Searching for a New House with IBD in a Pandemic
Last updated: September 2021
This past year, my daughter grew into a toddler. She wanted to move around more, and do more, and see more, and play more. At the same time, the world locked down in light of COVID-19.
So, we transformed our townhouse, dedicating as much space as possible for our sweet girl's activities. We bought a climber, and a ball pit, and created a sensory station, and a home for a plethora of toys.
Needing more space with everyone at home
Several months into living all day every day inside the walls of our home, we realized that the space we had wasn’t sufficient for our family. My husband and I were both working from home, without designated office space, or doors to mute background noise.
My daughter was expanding her voice, her range, and her opinions, meaning we could hear her every second of every day, and focusing on anything else became somewhat difficult. We knew that we needed to move, and we wanted to do it before spring came. We had no idea what this would mean, still living during COVID-19.
Searching for a home during the pandemic
Searching for a new home during the pandemic was less intimidating than I expected, but as such, we mostly toured places online until we were sure we wanted to see them in person.
This reduced much of the IBD house hunting stress I’ve previously dealt with.
Being at a house showing, and having to make a mad dash to a stranger's bathroom hasn’t been my favorite experience. This season, we could instead virtually “walk-around” new spaces, while still being in the comfort (and safety) of our home.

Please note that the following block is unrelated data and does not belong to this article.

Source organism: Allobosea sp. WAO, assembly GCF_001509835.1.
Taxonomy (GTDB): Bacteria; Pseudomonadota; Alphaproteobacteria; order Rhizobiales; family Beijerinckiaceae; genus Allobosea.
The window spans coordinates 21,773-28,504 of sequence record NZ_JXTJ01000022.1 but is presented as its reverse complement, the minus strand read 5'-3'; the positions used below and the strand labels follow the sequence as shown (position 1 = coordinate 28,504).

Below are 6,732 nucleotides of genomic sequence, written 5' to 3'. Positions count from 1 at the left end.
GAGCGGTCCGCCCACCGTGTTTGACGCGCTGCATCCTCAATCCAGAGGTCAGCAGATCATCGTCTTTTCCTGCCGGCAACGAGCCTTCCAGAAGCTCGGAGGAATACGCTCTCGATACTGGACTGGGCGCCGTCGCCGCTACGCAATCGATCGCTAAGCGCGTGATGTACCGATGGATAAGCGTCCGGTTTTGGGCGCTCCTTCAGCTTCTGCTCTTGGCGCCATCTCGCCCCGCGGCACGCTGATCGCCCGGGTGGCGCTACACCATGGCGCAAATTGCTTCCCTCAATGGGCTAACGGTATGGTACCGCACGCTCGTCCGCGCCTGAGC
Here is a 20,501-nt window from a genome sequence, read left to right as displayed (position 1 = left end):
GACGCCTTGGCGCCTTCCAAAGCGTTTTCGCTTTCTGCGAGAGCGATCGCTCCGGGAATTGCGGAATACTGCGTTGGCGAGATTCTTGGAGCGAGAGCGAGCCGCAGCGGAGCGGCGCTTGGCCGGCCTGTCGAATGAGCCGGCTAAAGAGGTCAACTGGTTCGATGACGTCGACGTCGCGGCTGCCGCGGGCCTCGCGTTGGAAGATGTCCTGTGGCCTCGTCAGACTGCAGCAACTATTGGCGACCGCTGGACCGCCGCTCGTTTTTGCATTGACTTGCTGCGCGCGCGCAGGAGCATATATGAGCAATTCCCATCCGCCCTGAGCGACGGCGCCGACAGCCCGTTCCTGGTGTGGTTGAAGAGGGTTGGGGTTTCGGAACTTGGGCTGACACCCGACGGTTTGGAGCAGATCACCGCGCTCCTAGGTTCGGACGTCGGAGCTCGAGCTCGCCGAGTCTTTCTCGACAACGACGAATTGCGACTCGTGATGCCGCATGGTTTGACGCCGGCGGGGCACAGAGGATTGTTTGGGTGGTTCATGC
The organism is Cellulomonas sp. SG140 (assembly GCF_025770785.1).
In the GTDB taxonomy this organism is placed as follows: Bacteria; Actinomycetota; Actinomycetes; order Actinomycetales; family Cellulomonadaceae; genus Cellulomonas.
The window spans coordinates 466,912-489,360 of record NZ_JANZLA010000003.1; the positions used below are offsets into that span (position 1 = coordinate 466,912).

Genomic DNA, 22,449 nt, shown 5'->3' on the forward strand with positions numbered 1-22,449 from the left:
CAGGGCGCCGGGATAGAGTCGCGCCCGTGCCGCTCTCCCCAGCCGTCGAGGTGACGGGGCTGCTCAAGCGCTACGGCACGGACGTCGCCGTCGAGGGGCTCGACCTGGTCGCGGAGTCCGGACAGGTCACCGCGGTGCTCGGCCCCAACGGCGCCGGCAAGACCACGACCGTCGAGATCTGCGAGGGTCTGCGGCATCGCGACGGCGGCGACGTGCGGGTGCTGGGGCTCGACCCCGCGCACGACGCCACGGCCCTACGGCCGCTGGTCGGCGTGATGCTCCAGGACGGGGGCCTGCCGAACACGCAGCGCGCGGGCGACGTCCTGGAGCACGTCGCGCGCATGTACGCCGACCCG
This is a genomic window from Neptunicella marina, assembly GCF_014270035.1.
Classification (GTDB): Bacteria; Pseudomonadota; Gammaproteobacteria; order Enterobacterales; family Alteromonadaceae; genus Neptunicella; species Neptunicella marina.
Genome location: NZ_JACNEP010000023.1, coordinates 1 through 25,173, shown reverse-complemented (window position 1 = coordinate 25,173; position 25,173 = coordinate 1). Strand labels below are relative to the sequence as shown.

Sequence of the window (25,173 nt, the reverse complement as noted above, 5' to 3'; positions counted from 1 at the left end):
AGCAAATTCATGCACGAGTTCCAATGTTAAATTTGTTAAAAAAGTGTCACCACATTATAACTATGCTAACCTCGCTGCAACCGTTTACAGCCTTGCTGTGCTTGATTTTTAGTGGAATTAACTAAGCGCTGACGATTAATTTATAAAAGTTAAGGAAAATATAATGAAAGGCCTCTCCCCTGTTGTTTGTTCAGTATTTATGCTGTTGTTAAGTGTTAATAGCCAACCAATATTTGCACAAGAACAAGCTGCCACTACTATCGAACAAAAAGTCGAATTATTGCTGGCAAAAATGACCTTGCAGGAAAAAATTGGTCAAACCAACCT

If my stomach was feeling off, I didn’t need to worry about canceling an appointment with our realtor, or stopping at a fast-food restaurant on our way to a prospective house to “get it all out.”
Virtual showings were helpful with Crohn's symptoms
Instead of seeing 15 places in person as we had done before our last move, we only ended up seeing 4 this time. Honestly, it was a huge blessing for me, managing IBD and the added stresses of trying to find a new place to live.
We found a house we loved and put in an offer in early December. We were under contract immediately, but our closing date wasn’t until February 1st. This meant that while we could start planning for our transition, it just sort of loomed in front of us, waiting for logistics and inspections and financial conversations.
Increased symptoms with stress and worries
During this time, my Crohn’s disease had some of its own feelings.
Stress, anxiety, and worry about if everything would go okay when it came time to close pushed my normal bowel habits into overdrive. Between the normal stress of the holidays amplified by the pandemic isolation, the severe winter weather, and the early sunsets causing long dark hours, I found myself physically struggling to keep up.
The link between mental and physical health
There was no real way to get fresh air or exercise in the ways that I’d adapted to, and my mental health affected my GI health in a vicious circle. It wasn’t just increased trips to the restroom I was struggling with, but abdominal pain, loss of appetite, poor sleep, increased fatigue, and severe joint pain.
After our closing, we stepped into a month of transition. Getting the new house ready for move-in, packing the old house, and the transition between the two. In the next part of this article, I’m going to talk about managing my IBD while planning for and making the move.
Does living with IBD impact you financially?